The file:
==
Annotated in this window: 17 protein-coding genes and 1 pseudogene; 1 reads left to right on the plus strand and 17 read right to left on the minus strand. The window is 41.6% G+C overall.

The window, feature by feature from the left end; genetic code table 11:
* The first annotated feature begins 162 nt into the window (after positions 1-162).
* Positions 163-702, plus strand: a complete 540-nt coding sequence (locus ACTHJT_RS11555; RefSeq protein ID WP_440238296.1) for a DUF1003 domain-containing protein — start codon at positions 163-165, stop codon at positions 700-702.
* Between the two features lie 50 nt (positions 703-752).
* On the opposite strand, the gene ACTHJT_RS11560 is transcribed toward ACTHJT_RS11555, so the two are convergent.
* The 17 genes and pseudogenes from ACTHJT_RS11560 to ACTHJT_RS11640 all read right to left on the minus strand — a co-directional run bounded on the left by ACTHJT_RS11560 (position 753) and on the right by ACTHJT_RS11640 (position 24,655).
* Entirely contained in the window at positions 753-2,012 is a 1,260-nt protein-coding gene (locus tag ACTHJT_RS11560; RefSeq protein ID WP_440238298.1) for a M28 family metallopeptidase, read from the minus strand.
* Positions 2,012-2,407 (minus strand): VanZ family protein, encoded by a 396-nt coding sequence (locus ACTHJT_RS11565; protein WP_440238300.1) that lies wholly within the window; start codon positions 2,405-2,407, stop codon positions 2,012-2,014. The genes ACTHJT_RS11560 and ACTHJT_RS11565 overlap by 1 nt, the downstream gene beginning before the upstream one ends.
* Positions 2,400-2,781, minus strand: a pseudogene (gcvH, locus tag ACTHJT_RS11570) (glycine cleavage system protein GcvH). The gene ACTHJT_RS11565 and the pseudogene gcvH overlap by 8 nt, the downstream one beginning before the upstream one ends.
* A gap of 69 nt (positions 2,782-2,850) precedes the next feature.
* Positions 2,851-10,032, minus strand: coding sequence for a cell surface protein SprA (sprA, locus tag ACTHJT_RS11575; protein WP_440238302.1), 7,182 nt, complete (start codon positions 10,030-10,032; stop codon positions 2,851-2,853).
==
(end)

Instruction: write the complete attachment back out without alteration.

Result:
Annotated in this window: 17 protein-coding genes and 1 pseudogene; 1 reads left to right on the plus strand and 17 read right to left on the minus strand. The window is 41.6% G+C overall.

The window, feature by feature from the left end; genetic code table 11:
* The first annotated feature begins 162 nt into the window (after positions 1-162).
* Positions 163-702, plus strand: a complete 540-nt coding sequence (locus ACTHJT_RS11555; RefSeq protein ID WP_440238296.1) for a DUF1003 domain-containing protein — start codon at positions 163-165, stop codon at positions 700-702.
* Between the two features lie 50 nt (positions 703-752).
* On the opposite strand, the gene ACTHJT_RS11560 is transcribed toward ACTHJT_RS11555, so the two are convergent.
* The 17 genes and pseudogenes from ACTHJT_RS11560 to ACTHJT_RS11640 all read right to left on the minus strand — a co-directional run bounded on the left by ACTHJT_RS11560 (position 753) and on the right by ACTHJT_RS11640 (position 24,655).
* Entirely contained in the window at positions 753-2,012 is a 1,260-nt protein-coding gene (locus tag ACTHJT_RS11560; RefSeq protein ID WP_440238298.1) for a M28 family metallopeptidase, read from the minus strand.
* Positions 2,012-2,407 (minus strand): VanZ family protein, encoded by a 396-nt coding sequence (locus ACTHJT_RS11565; protein WP_440238300.1) that lies wholly within the window; start codon positions 2,405-2,407, stop codon positions 2,012-2,014. The genes ACTHJT_RS11560 and ACTHJT_RS11565 overlap by 1 nt, the downstream gene beginning before the upstream one ends.
* Positions 2,400-2,781, minus strand: a pseudogene (gcvH, locus tag ACTHJT_RS11570) (glycine cleavage system protein GcvH). The gene ACTHJT_RS11565 and the pseudogene gcvH overlap by 8 nt, the downstream one beginning before the upstream one ends.
* A gap of 69 nt (positions 2,782-2,850) precedes the next feature.
* Positions 2,851-10,032, minus strand: coding sequence for a cell surface protein SprA (sprA, locus tag ACTHJT_RS11575; protein WP_440238302.1), 7,182 nt, complete (start codon positions 10,030-10,032; stop codon positions 2,851-2,853).